Local comic book artists are collaborating on a project to celebrate Taiwan-related imagery in a bid to highlight the nation’s soft power, as well as draw the government’s attention to intellectual property rights.
One hundred artists from around the nation gathered during the past two weeks to prepare for the Taiwan Comic Artist Show, organizers said, adding that support for the event has been staggering.
Manga artist and Taipei City Comic Artists Guild chairman Lai Yu-hsien (賴有賢) said that Taiwan lacks its own comic art style and culture, and artists typically mimic works from Japan and the US.
Photo courtesy of the Taipei Comic Artist Labor Union
The government often commissions work from foreign art studios, overlooking the work of local artists, Lai said, adding that in East Asia, only Taiwan still fails to protect its artists’ intellectual property rights.
“I thought if I brought 100 local artists together to create works depicting the things that are uniquely Taiwanese it would be a magnificent sight,” Lai said, adding that he was sad to see the work of local artists being ignored.
Various well-known artists including Au Yao-hsing (敖幼祥), Uen Cheng (鄭問), Hsiao Yen-chung (蕭言中), Yeh Yu-tung (葉羽桐) and Mickeyman (米奇鰻), pledged support for the exhibition, Lai said, adding that the artists will share a 5m long canvas for their finished works.
Each artist will paint a Taiwan-themed image, such as a famous scenic spot like Alishan or Turtle Island (Guishan, 龜山島), a local dish, such as steamed dumplings or beef noodles, or a creative rendering, such as Hualien’s Cingshuei Cliffs (清水斷崖) taking on the shape of a woman’s body, Lai said.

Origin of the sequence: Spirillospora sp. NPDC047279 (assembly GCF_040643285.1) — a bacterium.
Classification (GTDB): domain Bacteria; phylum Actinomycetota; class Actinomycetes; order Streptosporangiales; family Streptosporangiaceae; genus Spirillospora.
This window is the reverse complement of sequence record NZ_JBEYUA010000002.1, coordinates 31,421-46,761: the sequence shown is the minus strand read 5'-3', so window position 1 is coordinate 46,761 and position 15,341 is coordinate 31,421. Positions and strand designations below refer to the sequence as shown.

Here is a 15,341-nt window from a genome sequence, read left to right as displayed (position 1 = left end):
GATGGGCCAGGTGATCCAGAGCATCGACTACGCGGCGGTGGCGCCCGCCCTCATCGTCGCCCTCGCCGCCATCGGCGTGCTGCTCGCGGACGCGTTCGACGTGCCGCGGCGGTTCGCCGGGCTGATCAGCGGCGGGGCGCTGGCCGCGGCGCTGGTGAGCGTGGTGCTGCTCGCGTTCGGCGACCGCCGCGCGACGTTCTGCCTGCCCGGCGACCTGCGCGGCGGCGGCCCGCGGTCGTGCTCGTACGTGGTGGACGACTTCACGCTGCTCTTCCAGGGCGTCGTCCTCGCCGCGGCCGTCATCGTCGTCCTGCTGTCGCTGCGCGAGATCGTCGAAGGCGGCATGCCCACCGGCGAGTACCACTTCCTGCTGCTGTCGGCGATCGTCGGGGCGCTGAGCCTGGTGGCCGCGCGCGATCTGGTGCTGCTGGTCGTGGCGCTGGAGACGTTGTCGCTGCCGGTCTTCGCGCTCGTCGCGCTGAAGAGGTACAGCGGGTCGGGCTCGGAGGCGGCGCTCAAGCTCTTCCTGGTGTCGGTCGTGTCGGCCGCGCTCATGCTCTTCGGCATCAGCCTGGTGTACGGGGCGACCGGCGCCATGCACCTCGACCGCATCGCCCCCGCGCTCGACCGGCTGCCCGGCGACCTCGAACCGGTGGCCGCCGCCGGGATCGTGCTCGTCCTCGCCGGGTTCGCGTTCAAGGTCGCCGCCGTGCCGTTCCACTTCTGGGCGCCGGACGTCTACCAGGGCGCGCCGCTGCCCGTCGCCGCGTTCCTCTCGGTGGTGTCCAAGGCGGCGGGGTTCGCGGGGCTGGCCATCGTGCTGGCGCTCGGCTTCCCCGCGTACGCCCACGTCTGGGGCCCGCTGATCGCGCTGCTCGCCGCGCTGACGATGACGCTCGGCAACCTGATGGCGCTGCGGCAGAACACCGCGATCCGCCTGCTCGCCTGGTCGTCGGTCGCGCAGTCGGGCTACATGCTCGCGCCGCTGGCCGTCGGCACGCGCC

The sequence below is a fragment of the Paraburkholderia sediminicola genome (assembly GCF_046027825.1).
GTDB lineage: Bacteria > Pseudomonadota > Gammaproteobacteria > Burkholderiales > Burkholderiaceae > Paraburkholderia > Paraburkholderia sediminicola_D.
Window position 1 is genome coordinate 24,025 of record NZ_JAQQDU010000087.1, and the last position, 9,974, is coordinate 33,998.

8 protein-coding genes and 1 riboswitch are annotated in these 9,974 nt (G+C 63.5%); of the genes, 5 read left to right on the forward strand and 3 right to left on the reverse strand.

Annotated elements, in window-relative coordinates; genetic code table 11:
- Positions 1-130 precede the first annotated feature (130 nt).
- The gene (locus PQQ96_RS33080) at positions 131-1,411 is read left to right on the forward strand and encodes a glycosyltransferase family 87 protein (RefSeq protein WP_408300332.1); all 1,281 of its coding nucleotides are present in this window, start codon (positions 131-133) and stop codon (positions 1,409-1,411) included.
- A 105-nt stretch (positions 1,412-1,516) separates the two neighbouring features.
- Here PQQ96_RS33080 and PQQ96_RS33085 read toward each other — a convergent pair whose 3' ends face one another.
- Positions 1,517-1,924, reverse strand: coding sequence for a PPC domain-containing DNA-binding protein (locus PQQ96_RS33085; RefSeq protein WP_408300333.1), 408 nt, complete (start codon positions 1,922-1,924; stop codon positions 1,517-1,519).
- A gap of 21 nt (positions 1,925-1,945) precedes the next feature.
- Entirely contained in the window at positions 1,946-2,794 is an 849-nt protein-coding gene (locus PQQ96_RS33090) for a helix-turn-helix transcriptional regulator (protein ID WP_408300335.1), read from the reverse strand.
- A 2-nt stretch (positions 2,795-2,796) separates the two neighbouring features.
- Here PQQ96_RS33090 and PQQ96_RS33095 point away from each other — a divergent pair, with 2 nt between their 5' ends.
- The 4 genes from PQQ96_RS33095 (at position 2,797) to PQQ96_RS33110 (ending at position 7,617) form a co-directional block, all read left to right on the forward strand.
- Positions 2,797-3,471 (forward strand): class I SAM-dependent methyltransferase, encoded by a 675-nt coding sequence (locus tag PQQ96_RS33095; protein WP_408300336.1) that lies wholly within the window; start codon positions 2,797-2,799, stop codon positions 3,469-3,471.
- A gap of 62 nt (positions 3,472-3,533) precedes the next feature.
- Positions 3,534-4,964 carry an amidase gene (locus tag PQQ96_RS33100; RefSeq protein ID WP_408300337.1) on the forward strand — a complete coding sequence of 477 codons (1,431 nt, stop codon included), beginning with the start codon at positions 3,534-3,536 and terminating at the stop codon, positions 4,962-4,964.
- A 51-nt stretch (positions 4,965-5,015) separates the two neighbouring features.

Artists aim to complete the canvas by Friday with an unveiling at Taipei’s Huashan 1914 Creative Park, he said.
The Ministry of Culture gave NT$400,000 for the exhibition, Taipei Comic Artist Labor Union director Chung Meng-shun (鍾孟舜) said.
Exhibition organizers said the event aims to draw the government’s attention to the value of local artists’ work.
Chung said he uncovered numerous instances of government agencies using copyrighted or poorly designed images in campaigns, adding: “Taiwan has lots of creative people — why does the government not use them?”
Lai said that highlighting creative talent could help put the spotlight on the nation, citing similar efforts made by Japan during its campaign to host the 2020 Summer Olympics.
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